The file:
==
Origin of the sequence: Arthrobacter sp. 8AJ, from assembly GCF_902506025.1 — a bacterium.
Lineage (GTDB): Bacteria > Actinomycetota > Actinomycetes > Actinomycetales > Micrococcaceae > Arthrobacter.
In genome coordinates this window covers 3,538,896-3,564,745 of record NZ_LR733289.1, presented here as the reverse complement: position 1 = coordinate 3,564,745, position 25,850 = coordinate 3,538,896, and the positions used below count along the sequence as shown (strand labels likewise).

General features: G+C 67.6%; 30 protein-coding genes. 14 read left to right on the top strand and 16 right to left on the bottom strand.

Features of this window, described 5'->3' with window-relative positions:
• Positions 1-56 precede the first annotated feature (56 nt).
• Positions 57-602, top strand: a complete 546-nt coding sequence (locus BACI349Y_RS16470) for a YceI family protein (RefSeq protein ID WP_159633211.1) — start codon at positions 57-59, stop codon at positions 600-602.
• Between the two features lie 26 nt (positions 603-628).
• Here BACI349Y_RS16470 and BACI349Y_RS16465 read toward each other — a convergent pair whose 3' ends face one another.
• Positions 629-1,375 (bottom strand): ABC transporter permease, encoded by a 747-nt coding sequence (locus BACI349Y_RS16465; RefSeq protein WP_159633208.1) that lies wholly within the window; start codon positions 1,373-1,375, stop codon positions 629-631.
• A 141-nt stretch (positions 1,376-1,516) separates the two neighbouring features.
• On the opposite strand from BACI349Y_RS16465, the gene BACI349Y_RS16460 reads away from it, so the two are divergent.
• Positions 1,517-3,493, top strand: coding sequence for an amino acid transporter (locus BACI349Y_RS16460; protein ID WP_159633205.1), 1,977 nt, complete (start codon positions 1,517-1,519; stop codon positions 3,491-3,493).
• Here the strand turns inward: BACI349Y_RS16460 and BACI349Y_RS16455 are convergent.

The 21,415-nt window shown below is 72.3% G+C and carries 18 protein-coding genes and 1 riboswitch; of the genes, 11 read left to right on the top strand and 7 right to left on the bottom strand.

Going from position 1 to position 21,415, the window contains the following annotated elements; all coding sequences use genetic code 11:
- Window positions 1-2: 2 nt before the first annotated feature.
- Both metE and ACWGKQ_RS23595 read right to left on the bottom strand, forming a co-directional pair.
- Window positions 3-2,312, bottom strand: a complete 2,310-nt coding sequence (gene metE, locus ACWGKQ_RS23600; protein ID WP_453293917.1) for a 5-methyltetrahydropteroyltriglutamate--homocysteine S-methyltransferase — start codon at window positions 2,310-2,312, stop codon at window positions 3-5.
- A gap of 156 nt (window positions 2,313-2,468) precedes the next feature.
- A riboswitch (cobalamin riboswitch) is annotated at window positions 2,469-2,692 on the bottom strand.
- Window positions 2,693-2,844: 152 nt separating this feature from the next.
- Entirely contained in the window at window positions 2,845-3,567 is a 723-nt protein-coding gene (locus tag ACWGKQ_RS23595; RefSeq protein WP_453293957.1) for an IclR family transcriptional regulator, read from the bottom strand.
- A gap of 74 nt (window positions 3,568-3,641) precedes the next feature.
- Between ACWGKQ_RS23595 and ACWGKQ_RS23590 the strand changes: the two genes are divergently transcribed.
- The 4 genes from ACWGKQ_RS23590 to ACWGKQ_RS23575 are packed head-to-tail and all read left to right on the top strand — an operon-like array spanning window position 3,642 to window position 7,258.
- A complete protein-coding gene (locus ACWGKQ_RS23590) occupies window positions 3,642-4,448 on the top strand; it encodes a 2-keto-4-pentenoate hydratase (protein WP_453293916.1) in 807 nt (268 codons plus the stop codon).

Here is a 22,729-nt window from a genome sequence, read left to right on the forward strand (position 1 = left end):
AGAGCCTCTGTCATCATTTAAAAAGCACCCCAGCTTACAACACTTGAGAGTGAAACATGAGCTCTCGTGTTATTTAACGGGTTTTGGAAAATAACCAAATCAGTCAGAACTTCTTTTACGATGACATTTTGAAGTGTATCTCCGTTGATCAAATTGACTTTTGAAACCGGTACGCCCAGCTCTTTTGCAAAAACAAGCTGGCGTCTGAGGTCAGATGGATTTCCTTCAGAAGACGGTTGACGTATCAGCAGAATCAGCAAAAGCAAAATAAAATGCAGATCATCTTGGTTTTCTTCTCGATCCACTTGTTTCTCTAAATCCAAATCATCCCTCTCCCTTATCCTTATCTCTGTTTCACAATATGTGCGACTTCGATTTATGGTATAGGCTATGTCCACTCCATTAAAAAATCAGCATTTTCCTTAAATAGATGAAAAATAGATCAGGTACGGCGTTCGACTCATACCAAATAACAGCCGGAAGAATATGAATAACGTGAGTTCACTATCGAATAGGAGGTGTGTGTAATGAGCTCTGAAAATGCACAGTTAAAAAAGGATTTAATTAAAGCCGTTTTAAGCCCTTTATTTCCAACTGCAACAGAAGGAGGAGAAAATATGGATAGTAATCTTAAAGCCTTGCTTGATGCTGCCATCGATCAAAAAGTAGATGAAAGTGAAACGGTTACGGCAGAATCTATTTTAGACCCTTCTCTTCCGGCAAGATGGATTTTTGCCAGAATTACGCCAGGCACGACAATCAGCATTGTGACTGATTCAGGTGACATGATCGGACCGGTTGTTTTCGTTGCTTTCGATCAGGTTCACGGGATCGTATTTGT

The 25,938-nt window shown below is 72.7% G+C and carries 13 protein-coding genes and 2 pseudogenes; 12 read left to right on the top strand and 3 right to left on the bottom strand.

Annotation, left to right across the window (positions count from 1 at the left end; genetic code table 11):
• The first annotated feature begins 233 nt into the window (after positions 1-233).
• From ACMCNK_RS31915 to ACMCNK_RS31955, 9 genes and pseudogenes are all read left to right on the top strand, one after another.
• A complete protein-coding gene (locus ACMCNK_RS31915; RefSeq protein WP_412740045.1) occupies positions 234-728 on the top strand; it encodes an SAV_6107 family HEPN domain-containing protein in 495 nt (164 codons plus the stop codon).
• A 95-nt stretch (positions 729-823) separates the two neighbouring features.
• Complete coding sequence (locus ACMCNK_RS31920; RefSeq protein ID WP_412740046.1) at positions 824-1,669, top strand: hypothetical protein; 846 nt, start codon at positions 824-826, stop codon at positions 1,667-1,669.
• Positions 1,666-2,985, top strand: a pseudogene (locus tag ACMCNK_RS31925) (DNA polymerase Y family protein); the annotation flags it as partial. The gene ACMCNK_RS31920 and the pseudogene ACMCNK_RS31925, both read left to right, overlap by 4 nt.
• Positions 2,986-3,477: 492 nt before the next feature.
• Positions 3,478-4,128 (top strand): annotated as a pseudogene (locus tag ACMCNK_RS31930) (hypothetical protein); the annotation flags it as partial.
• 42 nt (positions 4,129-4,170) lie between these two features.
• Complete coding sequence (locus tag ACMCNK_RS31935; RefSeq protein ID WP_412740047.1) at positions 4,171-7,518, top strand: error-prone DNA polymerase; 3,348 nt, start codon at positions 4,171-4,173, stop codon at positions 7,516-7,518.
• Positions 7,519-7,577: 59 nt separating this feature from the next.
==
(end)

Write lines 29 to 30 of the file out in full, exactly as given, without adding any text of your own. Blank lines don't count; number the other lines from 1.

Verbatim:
AGAGCCTCTGTCATCATTTAAAAAGCACCCCAGCTTACAACACTTGAGAGTGAAACATGAGCTCTCGTGTTATTTAACGGGTTTTGGAAAATAACCAAATCAGTCAGAACTTCTTTTACGATGACATTTTGAAGTGTATCTCCGTTGATCAAATTGACTTTTGAAACCGGTACGCCCAGCTCTTTTGCAAAAACAAGCTGGCGTCTGAGGTCAGATGGATTTCCTTCAGAAGACGGTTGACGTATCAGCAGAATCAGCAAAAGCAAAATAAAATGCAGATCATCTTGGTTTTCTTCTCGATCCACTTGTTTCTCTAAATCCAAATCATCCCTCTCCCTTATCCTTATCTCTGTTTCACAATATGTGCGACTTCGATTTATGGTATAGGCTATGTCCACTCCATTAAAAAATCAGCATTTTCCTTAAATAGATGAAAAATAGATCAGGTACGGCGTTCGACTCATACCAAATAACAGCCGGAAGAATATGAATAACGTGAGTTCACTATCGAATAGGAGGTGTGTGTAATGAGCTCTGAAAATGCACAGTTAAAAAAGGATTTAATTAAAGCCGTTTTAAGCCCTTTATTTCCAACTGCAACAGAAGGAGGAGAAAATATGGATAGTAATCTTAAAGCCTTGCTTGATGCTGCCATCGATCAAAAAGTAGATGAAAGTGAAACGGTTACGGCAGAATCTATTTTAGACCCTTCTCTTCCGGCAAGATGGATTTTTGCCAGAATTACGCCAGGCACGACAATCAGCATTGTGACTGATTCAGGTGACATGATCGGACCGGTTGTTTTCGTTGCTTTCGATCAGGTTCACGGGATCGTATTTGT

The 25,938-nt window shown below is 72.7% G+C and carries 13 protein-coding genes and 2 pseudogenes; 12 read left to right on the top strand and 3 right to left on the bottom strand.